Watching Paul Schrader’s latest film is like sitting in an early ’90s medical center waiting room. While you wait, there isn’t much to occupy your time except to look at paintings, magazines or the outdated furniture.

Schrader creates a world in “The Card Counter” that’s inescapably dull on purpose. His characters have arrived at the complacent part of their lives, a familiar routine, as Oscar Isaac’s character explains. This intentional dullness translates to a lack of stimulation for the viewer.

While Isaac is either purposely or unintentionally doing a 1980s Robert De Niro, it’s comedian-turned-serious-actor Tiffany Haddish who brings life to the film. Whereas Schrader’s previous film, “First Reformed” (2017), had much to say and dynamic performers saying it, “The Card Counter” comes up empty-handed on both accounts.

The most unusual card player is William Tell (Isaac), as described by La Linda (Haddish). From city to city, casino to casino, he’s a man of few words with a dark past, who likes his routine. Tell meets a teenager at a seminar who brings back memories Tell would rather forget of his time as a military interrogator. The two strike up a connection, hit the road together and Tell takes La Linda up on an offer to gamble professionally.

Cirk (Tye Sheridan) wants revenge on Tell’s superiors, the ones who avoided blame when the brutality of their work was exposed and destroyed the boy’s family. Tell decides to play for big money to provide a future for this young man who’s wasting his life on revenge and the sins of his father. Tell’s shot at redemption might save two lives if he plays his cards right.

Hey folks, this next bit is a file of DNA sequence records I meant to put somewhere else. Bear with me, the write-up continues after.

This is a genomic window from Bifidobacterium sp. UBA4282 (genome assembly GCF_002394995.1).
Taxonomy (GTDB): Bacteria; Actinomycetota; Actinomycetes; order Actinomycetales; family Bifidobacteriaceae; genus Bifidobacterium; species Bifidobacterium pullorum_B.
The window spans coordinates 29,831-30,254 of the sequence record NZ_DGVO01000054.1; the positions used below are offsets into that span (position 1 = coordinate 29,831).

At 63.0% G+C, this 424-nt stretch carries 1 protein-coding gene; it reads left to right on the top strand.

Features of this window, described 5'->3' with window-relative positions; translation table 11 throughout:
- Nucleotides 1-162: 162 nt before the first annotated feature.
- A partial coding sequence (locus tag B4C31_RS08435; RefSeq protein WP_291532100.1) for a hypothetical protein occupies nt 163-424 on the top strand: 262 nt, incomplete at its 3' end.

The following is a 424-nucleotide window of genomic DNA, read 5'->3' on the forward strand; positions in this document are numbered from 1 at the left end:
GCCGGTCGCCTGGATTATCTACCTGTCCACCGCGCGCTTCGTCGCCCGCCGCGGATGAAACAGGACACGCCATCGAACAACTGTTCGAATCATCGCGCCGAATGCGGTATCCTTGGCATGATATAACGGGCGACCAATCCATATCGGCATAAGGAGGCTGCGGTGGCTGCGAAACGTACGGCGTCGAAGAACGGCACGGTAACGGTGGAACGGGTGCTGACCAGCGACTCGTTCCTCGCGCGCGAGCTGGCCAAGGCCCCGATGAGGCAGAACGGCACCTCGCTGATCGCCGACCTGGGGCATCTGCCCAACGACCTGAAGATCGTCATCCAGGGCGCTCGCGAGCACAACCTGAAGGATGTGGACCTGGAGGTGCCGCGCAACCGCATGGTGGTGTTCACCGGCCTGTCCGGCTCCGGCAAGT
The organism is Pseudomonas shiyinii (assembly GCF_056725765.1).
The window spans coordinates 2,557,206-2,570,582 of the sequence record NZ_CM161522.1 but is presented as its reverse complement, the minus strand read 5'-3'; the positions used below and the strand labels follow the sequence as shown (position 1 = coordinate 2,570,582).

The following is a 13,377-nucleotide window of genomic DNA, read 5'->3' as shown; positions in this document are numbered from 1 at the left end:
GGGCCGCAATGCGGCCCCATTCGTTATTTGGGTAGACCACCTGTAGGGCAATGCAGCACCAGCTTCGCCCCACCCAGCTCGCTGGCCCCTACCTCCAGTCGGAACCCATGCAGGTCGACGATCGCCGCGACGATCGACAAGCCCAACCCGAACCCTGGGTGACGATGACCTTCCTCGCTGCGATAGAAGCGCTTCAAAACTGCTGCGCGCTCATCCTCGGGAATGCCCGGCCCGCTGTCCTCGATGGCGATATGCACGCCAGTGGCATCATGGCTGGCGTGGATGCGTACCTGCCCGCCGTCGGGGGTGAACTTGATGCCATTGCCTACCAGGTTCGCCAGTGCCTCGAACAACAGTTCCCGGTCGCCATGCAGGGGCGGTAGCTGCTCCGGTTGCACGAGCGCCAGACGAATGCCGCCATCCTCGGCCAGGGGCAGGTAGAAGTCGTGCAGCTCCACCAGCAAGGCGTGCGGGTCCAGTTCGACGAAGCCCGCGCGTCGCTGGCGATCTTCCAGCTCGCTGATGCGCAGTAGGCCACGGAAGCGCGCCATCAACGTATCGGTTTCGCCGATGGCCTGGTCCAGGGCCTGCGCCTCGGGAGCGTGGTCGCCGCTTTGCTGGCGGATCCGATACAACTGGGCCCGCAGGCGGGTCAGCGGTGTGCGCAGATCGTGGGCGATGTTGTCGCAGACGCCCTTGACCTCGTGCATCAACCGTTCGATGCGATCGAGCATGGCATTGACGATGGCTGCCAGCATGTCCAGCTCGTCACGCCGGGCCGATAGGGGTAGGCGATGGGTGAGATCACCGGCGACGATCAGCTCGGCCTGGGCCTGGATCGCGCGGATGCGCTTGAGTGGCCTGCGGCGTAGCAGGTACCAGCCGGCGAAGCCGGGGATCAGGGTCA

“Roulette is the only smart casino bet,” Tell says of a game we never see him play.

Every conversation in the film occurs as if the life has been sucked out of the characters. This could be because all three performances feel like the actors read different scripts — or at least interpreted them differently. Or is the director intentionally presenting them this way?

Either way, when La Linda is talking, you’re always waiting for a punch line that never comes. When Tell stares at another person, you’re waiting for him to get violent, and Sheridan has never looked so beat down as in his appearance here. The film has shards of sarcasm throughout, but Schrader keeps it dark and downtrodden, like the rest of his work.

The studio approved description for the film uses words like “intensity” and “thriller.” The intensity, however, is muffled and the thrills are suppressed; even the one scene of violence is shown off screen.

The subtext in Schrader’s script is about trauma and coping mechanisms, and Isaac deserves credit for his acute portrayal, which is subtle to the point that we almost miss what he’s delivering.

Schrader certainly succeeds at making the audience feel stuck right along with these characters in their seedy hotel rooms and old burgundy casino furnishings.

Final Thought: “The Card Counter” isn’t a thriller, gambling film or even much of a revenge film, but it’s moody from beginning to end.

Dustin Chase is a film critic and associate editor with Texas Art & Film, which is based in Galveston. Visit

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